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idolatrous abstractions to which the worship of more cultivated minds was rendered. Penetrating the design, and seizing the spirit of the gospels, the reformers inculcated the faith in which the sentient and the spiritual in man's compound nature had each its appro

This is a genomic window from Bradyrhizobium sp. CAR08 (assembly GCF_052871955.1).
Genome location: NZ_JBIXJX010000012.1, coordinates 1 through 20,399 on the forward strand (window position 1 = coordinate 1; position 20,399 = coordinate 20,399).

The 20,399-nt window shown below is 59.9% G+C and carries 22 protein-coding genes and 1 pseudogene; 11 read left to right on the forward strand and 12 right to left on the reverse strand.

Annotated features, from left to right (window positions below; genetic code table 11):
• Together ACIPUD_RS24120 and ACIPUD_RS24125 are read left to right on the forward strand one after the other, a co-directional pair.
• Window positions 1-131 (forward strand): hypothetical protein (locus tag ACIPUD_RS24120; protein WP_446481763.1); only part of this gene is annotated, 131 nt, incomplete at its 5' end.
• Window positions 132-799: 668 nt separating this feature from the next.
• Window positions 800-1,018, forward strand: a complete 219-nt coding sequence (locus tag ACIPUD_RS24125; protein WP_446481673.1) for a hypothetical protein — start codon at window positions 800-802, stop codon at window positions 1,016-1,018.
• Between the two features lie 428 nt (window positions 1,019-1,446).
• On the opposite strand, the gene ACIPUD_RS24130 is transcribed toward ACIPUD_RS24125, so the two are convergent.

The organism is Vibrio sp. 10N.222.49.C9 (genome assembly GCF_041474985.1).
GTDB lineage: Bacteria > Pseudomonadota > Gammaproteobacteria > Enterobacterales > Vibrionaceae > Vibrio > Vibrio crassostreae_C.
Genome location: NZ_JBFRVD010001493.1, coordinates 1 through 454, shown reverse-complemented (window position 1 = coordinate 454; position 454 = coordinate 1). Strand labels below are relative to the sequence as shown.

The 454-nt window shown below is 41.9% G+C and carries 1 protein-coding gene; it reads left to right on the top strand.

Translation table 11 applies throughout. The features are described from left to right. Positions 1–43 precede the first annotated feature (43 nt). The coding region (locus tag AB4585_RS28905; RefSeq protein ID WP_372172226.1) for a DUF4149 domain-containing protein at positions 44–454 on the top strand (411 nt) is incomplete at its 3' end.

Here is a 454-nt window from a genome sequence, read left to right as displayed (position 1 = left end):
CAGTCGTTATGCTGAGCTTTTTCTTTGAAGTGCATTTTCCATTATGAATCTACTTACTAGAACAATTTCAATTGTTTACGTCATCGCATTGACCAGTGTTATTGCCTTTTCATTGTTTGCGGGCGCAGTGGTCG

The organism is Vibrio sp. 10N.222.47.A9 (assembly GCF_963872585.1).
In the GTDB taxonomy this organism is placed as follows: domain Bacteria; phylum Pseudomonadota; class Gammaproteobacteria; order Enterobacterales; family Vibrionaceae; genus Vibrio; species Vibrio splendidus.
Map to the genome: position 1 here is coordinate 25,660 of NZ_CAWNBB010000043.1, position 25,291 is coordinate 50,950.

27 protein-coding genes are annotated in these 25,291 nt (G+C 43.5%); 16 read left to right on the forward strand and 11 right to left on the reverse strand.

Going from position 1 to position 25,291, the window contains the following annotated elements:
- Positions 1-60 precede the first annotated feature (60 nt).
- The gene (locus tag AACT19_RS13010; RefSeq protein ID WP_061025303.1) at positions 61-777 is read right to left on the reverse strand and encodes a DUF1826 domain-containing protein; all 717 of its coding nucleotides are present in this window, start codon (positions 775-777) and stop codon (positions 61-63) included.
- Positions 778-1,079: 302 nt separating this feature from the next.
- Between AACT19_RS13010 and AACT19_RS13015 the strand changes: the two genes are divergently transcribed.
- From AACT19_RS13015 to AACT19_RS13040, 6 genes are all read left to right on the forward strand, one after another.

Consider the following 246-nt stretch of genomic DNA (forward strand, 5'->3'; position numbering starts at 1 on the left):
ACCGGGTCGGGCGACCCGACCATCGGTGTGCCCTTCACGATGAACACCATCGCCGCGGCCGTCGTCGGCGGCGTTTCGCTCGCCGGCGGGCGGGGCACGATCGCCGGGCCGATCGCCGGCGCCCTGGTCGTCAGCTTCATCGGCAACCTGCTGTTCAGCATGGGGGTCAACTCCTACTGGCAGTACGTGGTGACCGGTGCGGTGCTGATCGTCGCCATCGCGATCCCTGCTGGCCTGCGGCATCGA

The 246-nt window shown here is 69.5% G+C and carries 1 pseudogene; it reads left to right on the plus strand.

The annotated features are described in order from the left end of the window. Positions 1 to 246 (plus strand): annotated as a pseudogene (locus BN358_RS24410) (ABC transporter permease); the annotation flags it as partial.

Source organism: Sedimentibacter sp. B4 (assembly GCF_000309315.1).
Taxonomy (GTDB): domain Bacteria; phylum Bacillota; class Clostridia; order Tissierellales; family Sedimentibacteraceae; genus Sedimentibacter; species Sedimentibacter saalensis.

riate office; the one directed to the Redeemer in his palpable form, the other to the Divine Paraclete in his hidden agency; while, united with these, they exhibited to a sinful but penitent race the parental character of the Omnipresent Deity. Such is not the teaching of the restored theology. The most eminent of its professors have thrown open the doors of Mr. Froude's oratory, and have invited all passers-by to notice in his prayers and meditations “the absence of any distinct mention of our Lord and Saviour.” They are exhorted not to doubt that there was a real though silent “allusion to Christ” under the titles in which the Supreme Being is addressed; and are told that “this circumstance may be a comfort to those who cannot bring themselves to assume the tone of many popular writers of this day, who yet are discouraged by the peremptoriness with which it is exacted of them. The truth is, that a mind alive to its own real state often shrinks to utter what it most dwells upon; and is too full of awe and fear to do more than silently hope what it most wishes.” It would indeed be presumptuous to pass a censure, or to hazard an opinion, on the private devotions of any man; but there is no such risk in rejecting the apology which the publishers of those secret exercises have advanced for Mr. Froude's departure from the habits of his fellow Christians. Feeble, indeed, and emasculate must be the system, which, in its delicate distaste for the “popular writers of the day,” would bury in silence the name in which every tongue and language has been summoned to worship and to rejoice. Well may “awe and fear” become all who assume and all who invoke it. But an “awe” which “shrinks to utter” the name of Him who was born at Bethlehem, and yet does not fear to use the name which is ineffable;—a “fear” which can make mention of the Father, but may not speak of the Brother, of all—is a feeling which fairly baffles comprehension. There is a much more simple, though a less imposing theory. Mr. Froude permitted himself, and was encouraged by his correspondents, to indulge in the language of antipathy and scorn towards a large body of his fellow Christians. It tinges his letters, his journals, and is not without its influence even on his devotions. Those despised men too often celebrated the events of their Redeemer's life, and the benefits of his passion, in language of offensive familiarity, and invoked him with fond and feeble epithets. Therefore, a good Oxford Catholic must envelope in mystic terms all allusion to Him round whom as its centre the whole Christian system revolves. The line of demarcation between themselves and these coarse sentimentalists must be broad and deep, even though it should exclude those by whom it is run, from all the peculiar and distinctive ground on which the standard of the Protestant churches has been erected.